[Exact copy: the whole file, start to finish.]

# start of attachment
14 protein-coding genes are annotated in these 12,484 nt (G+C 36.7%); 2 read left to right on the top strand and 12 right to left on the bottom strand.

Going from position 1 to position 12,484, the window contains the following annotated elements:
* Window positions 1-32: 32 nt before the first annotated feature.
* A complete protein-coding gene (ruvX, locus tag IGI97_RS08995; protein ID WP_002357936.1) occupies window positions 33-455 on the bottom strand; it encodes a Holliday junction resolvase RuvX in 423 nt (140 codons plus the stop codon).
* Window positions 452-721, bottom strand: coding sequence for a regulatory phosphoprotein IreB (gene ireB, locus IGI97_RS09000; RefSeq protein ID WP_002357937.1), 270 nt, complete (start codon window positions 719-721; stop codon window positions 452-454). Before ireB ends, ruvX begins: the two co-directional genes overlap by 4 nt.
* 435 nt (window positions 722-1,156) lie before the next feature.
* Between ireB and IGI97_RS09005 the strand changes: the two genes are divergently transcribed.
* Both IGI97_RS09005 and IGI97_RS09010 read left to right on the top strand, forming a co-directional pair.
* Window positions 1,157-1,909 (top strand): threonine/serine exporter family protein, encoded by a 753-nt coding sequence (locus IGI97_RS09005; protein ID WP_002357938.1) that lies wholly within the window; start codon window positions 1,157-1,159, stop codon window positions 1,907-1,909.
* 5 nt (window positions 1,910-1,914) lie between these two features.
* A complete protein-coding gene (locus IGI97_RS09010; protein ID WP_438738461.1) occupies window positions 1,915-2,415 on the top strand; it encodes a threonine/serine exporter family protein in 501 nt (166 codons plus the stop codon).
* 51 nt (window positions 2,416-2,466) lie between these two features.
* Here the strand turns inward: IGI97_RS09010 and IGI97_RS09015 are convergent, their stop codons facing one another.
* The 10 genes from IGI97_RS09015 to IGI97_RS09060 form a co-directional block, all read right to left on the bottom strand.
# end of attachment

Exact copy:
14 protein-coding genes are annotated in these 12,484 nt (G+C 36.7%); 2 read left to right on the top strand and 12 right to left on the bottom strand.

Going from position 1 to position 12,484, the window contains the following annotated elements:
* Window positions 1-32: 32 nt before the first annotated feature.
* A complete protein-coding gene (ruvX, locus tag IGI97_RS08995; protein ID WP_002357936.1) occupies window positions 33-455 on the bottom strand; it encodes a Holliday junction resolvase RuvX in 423 nt (140 codons plus the stop codon).
* Window positions 452-721, bottom strand: coding sequence for a regulatory phosphoprotein IreB (gene ireB, locus IGI97_RS09000; RefSeq protein ID WP_002357937.1), 270 nt, complete (start codon window positions 719-721; stop codon window positions 452-454). Before ireB ends, ruvX begins: the two co-directional genes overlap by 4 nt.
* 435 nt (window positions 722-1,156) lie before the next feature.
* Between ireB and IGI97_RS09005 the strand changes: the two genes are divergently transcribed.
* Both IGI97_RS09005 and IGI97_RS09010 read left to right on the top strand, forming a co-directional pair.
* Window positions 1,157-1,909 (top strand): threonine/serine exporter family protein, encoded by a 753-nt coding sequence (locus IGI97_RS09005; protein ID WP_002357938.1) that lies wholly within the window; start codon window positions 1,157-1,159, stop codon window positions 1,907-1,909.
* 5 nt (window positions 1,910-1,914) lie between these two features.
* A complete protein-coding gene (locus IGI97_RS09010; protein ID WP_438738461.1) occupies window positions 1,915-2,415 on the top strand; it encodes a threonine/serine exporter family protein in 501 nt (166 codons plus the stop codon).
* 51 nt (window positions 2,416-2,466) lie between these two features.
* Here the strand turns inward: IGI97_RS09010 and IGI97_RS09015 are convergent, their stop codons facing one another.
* The 10 genes from IGI97_RS09015 to IGI97_RS09060 form a co-directional block, all read right to left on the bottom strand.